Topics to be covered include installing the binaries or building the source code, introduction to the FUSE shell, setting up the development environment, working with Eclipse and Maven. Cranton and Britton will also explore how you can write and deploy your own OSGi bundles for FUSE Mediation Router routes (based on Apache Camel), and FUSE Services Framework services (based on Apache CXF).

  • TelcoBridges and Halo Kwadrat Join Hands for Open Source Applications in Central Europe and Russia

    TelcoBridges recently announced its decision to pool resources and join hands with Halo Kwadrat to tap into the high-capacity open source applications, specifically in central Europe and Russia. TelcoBridges is renowned globally as a hardware and software vendor for telecom system integrators, application developers, and service providers. Halo Kwadrat is a prominent European dealer focused in providing open source telephony products.

  • ERP Should Pay for Itself in a Year: Q&A With xTuple CEO Ned Lilly

    When can a company that’s still “close to being a startup” compete on a level playing field against the giants in its field? During a recession, that’s when, says Ned Lilly, CEO of open source ERP provider xTuple. Cash-strapped companies that once were drawn to SAP and Oracle are now giving xTuple second looks, he told CRM Buyer.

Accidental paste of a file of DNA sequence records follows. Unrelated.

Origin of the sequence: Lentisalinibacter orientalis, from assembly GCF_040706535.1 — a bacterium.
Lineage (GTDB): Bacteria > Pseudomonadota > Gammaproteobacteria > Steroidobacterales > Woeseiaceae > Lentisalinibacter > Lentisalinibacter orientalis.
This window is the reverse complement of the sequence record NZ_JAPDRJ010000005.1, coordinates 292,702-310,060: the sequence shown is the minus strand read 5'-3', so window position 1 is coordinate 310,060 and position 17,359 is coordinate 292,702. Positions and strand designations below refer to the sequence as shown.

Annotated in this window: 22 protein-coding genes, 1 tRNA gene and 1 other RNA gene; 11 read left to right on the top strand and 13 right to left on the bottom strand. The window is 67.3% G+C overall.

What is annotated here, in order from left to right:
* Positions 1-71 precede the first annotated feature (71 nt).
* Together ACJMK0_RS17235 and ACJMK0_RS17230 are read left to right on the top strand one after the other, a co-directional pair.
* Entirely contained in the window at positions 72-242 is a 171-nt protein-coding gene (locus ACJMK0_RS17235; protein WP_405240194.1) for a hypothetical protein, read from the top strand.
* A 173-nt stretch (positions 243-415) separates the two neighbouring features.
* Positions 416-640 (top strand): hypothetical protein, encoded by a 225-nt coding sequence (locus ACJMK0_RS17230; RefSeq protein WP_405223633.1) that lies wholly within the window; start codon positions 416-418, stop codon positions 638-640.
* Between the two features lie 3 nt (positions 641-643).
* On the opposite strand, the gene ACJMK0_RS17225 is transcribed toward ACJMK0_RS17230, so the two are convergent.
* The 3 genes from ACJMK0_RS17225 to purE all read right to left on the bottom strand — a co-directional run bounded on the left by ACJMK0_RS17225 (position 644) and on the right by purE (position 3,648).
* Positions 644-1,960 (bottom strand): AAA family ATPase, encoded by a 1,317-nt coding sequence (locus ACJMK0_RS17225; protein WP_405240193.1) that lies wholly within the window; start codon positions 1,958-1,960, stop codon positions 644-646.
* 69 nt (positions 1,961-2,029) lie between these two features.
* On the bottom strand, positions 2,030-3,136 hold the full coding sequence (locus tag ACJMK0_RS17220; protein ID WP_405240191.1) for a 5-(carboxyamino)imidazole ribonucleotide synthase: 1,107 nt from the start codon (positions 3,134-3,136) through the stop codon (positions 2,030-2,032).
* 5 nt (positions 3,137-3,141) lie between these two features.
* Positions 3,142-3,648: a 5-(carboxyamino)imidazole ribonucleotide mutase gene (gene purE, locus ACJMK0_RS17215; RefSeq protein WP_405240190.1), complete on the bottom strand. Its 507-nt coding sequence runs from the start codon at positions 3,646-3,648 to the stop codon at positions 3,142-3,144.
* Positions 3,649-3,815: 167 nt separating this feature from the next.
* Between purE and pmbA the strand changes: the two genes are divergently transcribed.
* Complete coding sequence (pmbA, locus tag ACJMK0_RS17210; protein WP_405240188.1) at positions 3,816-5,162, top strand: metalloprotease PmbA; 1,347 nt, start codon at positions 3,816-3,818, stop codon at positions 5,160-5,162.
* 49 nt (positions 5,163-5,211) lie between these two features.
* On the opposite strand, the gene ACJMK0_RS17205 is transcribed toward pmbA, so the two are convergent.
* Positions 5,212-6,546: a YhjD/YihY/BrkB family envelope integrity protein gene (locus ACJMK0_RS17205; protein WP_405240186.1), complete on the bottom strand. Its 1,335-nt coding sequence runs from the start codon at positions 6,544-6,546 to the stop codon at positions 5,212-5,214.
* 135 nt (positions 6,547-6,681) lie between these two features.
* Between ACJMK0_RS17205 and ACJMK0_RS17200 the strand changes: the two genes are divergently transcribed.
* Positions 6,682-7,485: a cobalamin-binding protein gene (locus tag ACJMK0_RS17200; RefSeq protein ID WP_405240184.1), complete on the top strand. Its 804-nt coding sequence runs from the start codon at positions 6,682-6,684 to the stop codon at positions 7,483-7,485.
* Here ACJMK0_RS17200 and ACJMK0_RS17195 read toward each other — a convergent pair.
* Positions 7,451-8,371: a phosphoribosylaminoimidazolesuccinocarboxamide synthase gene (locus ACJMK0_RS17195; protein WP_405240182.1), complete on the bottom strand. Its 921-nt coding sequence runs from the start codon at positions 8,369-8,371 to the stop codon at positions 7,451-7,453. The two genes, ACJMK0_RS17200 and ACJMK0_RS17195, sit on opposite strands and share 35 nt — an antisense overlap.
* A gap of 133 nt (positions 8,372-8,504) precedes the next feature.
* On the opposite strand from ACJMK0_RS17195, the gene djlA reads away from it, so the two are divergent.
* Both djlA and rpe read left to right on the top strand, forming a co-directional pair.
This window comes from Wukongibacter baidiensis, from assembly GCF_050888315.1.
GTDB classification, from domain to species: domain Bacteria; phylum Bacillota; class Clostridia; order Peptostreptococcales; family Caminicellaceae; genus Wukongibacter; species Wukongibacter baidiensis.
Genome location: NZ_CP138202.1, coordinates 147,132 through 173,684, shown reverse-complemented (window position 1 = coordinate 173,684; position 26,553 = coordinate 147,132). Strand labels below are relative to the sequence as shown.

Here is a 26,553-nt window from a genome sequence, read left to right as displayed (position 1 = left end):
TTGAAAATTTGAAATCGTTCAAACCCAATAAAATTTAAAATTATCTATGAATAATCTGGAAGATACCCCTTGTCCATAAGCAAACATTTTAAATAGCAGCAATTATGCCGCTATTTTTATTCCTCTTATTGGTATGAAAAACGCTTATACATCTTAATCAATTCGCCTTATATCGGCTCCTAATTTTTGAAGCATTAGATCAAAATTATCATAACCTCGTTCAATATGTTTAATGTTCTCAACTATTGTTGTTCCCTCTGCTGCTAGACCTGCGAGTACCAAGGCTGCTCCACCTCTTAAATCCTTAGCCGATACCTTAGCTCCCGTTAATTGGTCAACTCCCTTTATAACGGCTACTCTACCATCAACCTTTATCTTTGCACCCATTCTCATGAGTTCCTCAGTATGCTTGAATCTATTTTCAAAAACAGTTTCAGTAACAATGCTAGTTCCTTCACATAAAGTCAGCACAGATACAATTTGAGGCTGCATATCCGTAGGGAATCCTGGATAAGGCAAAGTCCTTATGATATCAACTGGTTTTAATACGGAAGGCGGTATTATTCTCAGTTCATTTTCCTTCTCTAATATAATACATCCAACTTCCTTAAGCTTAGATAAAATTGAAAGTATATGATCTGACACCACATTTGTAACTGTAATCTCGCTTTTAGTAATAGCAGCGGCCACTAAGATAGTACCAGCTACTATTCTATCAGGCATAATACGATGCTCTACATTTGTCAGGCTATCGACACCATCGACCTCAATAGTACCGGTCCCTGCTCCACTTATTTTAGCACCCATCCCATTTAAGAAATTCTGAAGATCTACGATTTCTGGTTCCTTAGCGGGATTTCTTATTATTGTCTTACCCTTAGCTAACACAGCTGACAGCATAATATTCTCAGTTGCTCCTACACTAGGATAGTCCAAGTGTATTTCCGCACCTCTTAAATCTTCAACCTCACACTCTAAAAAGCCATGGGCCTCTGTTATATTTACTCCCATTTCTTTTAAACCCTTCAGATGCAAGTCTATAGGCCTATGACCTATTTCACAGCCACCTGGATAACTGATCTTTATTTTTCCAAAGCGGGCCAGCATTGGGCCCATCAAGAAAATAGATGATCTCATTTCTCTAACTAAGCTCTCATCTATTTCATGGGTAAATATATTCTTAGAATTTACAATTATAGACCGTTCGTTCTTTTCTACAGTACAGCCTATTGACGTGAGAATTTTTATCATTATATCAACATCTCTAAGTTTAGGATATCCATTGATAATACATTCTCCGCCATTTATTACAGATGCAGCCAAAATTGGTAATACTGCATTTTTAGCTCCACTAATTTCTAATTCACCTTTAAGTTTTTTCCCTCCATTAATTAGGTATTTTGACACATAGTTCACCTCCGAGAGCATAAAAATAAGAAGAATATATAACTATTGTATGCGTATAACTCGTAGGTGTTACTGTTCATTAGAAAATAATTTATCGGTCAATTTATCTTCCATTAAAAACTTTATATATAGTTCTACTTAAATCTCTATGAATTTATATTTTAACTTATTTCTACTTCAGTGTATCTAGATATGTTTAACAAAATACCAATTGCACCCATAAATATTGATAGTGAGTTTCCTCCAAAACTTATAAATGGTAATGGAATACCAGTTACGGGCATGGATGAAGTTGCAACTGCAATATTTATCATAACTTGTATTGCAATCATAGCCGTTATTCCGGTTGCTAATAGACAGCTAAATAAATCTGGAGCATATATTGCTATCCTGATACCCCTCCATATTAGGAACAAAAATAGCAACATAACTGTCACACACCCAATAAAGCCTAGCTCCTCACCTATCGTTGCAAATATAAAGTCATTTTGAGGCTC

• Ingres benefits from Oracle ‘arrogance’

    Instead, Save Mart went with the open-source Ingres database, which competes with the likes of EnterpriseDB and Sun’s MySQL.

  • Government

    • Open Government and Open Source at the Department of Defense – Part 2

      Web 2.0 is about mass collaboration and open source is about collaboration also. There absolutely are some synergies there in both directions. The collaborative techniques of web 2.0 and mass collaboration are the same things that have driven open source to be successful. The most successful open source projects are the ones that provide value to people which then encourages those people to become developers, and then they add enhancements and so that same virtual cycle that powers things like wikipedia also powering open source software.

    • Open Source Software, Cloud Computing Can Save Government Money

      When it comes to IT, there is a multitude of low-cost, creative ways to make resources available. Which ones are worth considering? Is there a more efficient development approach? How can you effectively combine resources with other government districts? The clear need is to evaluate low-cost resources that save money in the short term and provide proven solutions that are advanced and secure enough to avoid long-term pain. This article delves into practical examples you can start using today to save money, speed development and deliver higher-quality solutions.